My faith is a large part of my work as an advocate. I believe that all are created in the image of God and deserve to be loved and valued. As I mark Yom Kippur (the Day of Atonement) signaling the end of the High Holy Days this year, I have been taking a moment to pause. According to Jewish belief, God inscribes each person’s fate for the coming year into a book, the Book of Life, and waits until Yom Kippur to “seal” the verdict, so sincere prayer, atonement, and confessions of guilt can alter the course of these events. During these 10 days, I have been struggling, standing before God asking for peace and release. Asking for forgiveness for my transgressions and for my mistakes. Struggling, among other things to accept my limitations as an activist and the guilty feelings that I have not done enough this year to help others.
Hunger persists even as I am enjoying my Salt & Straw artisan ice cream. Driving to pick up my kids from school, I recognize that there are children in refugee camps desperate for an education. Oppressed groups don’t get a break from being discriminated against. Victims of abuse don’t get to escape easily through watching an episode of trashy TV. For goodness sakes, my cats get a more nutritious meal than many humans around the globe. Why should I get a break? Simply because of luck and circumstances of birth?
I see my life and how privileged I am and the magnitude of it all. I don’t let myself rest physically or mentally. The guilt of my position of privilege leaves no space for self-care. I am struggling to accept I should take a break because I need to. My body is telling me to stop and take a break. Without these moments of pause, I know I am disrespecting myself and not giving those I am working for or with my best. I know all this, yet stopping to breathe in is hard.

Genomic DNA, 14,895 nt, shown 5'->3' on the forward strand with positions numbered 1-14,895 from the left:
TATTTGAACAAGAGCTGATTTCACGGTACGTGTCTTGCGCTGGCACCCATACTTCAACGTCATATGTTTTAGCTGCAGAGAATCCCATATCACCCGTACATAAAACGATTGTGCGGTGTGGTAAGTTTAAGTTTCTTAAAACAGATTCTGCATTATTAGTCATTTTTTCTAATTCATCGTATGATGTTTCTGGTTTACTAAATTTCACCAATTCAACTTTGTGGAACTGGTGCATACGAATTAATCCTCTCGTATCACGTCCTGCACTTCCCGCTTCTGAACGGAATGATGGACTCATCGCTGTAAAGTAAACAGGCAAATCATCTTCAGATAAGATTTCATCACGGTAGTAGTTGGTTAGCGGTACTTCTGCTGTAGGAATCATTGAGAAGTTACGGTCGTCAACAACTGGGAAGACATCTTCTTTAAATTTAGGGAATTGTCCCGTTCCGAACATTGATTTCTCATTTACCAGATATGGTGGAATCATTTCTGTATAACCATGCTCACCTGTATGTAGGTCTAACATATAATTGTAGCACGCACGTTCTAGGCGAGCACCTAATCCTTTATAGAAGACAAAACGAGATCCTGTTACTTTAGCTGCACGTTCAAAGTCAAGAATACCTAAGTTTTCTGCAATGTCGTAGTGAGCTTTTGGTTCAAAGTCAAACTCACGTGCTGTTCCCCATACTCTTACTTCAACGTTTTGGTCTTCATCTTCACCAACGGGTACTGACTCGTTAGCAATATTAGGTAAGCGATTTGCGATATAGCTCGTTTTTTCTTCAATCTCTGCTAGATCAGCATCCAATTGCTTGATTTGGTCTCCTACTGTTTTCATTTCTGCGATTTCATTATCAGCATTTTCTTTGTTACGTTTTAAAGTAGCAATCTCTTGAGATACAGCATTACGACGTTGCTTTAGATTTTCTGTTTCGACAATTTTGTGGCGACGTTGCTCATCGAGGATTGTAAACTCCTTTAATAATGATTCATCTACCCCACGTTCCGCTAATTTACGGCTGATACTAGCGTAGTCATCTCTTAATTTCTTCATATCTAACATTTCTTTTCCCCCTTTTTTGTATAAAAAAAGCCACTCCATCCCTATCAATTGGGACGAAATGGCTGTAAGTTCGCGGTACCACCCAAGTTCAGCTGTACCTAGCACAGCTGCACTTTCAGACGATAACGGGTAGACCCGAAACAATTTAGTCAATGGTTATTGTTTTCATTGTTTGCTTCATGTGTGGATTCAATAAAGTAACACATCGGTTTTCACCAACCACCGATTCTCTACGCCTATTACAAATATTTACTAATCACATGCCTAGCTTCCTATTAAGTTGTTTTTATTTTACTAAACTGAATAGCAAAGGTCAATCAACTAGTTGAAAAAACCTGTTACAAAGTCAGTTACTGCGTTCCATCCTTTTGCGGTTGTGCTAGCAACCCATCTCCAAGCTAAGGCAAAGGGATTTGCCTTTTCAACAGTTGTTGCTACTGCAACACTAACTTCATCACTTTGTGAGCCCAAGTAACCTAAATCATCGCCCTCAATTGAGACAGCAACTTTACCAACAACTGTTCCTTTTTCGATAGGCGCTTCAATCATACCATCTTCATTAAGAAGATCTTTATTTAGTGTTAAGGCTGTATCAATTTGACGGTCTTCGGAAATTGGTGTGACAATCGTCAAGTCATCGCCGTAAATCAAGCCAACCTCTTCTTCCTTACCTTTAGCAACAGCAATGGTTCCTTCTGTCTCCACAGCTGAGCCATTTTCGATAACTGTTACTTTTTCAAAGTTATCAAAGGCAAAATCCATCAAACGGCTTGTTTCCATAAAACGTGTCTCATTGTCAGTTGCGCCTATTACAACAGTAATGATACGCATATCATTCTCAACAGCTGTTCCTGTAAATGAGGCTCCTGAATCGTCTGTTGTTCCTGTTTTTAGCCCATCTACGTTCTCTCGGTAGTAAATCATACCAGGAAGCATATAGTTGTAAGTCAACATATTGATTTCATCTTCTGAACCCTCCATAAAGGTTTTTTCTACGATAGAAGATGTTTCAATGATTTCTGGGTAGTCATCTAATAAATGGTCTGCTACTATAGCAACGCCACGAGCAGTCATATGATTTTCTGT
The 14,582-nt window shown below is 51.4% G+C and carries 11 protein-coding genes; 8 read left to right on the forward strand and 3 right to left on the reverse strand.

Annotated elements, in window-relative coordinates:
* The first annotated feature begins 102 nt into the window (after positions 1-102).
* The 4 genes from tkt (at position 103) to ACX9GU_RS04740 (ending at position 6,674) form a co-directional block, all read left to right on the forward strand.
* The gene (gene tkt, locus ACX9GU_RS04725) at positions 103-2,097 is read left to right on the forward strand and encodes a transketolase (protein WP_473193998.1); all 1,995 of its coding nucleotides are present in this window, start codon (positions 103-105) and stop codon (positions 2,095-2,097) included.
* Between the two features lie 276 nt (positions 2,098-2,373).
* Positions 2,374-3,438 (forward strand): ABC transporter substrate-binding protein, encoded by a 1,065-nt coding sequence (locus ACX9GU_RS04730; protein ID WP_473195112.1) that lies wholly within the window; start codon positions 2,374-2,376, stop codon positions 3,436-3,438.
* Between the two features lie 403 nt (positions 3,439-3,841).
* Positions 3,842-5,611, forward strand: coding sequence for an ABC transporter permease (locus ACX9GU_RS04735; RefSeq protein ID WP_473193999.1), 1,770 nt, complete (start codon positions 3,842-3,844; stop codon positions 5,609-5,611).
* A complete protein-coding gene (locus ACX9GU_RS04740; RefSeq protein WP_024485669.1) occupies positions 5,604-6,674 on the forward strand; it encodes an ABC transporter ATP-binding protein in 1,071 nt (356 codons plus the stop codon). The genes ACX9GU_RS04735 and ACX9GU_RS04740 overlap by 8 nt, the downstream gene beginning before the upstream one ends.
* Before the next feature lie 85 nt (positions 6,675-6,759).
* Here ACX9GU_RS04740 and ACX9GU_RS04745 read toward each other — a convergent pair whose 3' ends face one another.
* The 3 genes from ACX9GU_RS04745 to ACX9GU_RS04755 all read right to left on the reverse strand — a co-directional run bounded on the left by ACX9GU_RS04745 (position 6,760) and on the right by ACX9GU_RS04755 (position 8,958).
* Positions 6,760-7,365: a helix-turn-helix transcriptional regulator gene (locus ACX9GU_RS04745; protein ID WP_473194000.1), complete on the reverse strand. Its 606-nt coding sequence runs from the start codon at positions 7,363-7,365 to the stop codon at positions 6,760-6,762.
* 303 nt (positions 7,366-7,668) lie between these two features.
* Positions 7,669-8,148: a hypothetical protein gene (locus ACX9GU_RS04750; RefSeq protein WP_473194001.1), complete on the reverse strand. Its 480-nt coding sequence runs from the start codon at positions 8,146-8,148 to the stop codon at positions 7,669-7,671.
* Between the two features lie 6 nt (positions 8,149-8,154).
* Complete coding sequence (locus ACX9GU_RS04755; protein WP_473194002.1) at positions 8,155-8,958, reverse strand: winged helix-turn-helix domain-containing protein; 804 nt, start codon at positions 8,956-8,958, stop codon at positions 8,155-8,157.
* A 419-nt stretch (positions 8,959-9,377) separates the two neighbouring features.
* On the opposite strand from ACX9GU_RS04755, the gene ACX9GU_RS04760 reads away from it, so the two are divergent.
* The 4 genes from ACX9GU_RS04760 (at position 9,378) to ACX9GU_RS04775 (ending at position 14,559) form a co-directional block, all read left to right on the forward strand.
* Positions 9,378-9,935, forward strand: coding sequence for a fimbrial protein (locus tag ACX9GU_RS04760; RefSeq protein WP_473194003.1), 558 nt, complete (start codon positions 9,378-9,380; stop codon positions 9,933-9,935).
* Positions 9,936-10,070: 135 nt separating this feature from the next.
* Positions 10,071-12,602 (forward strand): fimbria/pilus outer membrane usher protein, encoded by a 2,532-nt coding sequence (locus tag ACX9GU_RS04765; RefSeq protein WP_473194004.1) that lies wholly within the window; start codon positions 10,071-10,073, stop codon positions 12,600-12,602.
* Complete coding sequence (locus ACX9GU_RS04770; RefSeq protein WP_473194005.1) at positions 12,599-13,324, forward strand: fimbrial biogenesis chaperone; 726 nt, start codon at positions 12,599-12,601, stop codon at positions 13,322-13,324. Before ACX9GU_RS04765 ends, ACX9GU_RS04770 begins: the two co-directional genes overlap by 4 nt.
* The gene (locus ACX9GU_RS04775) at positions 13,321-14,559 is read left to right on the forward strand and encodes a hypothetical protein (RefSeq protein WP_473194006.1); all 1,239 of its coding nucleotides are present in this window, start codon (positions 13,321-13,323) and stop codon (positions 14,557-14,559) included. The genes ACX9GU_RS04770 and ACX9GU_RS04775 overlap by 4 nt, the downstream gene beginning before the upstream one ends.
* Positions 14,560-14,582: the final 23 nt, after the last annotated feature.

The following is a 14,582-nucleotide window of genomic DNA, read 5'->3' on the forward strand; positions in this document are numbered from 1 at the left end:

The thing that I am realizing is that there will always be some more work that needs to be done.
I recently read an article that spoke to me so clearly. The author said, “If activism is about making the world a better place, it’s no good if we don’t take care of our own lives. If we neglect our loved ones or ourselves, we’re not really making the world a better place – just the world outside. If we guilt-trip ourselves for not being able to do that little bit more, we’re making our own selves a worse place to be.”
This coming year, I am not interested in using guilt to fuel my activism. I am interested in channeling love as my source of fuel. If instead of beatin g myself up over what I can’t do, I can feel proud of what I have done and continue to do, that will, I hope fuel me more. If I can come to place where I can accept that I can not fix everything and appreciate my contributions to the activist community – small or large, I know I will feel lighter and more energy filled. Will you join me this year in embracing our movement and turning into a movement of love that recharges and sustains? Let’s throw away the guilt.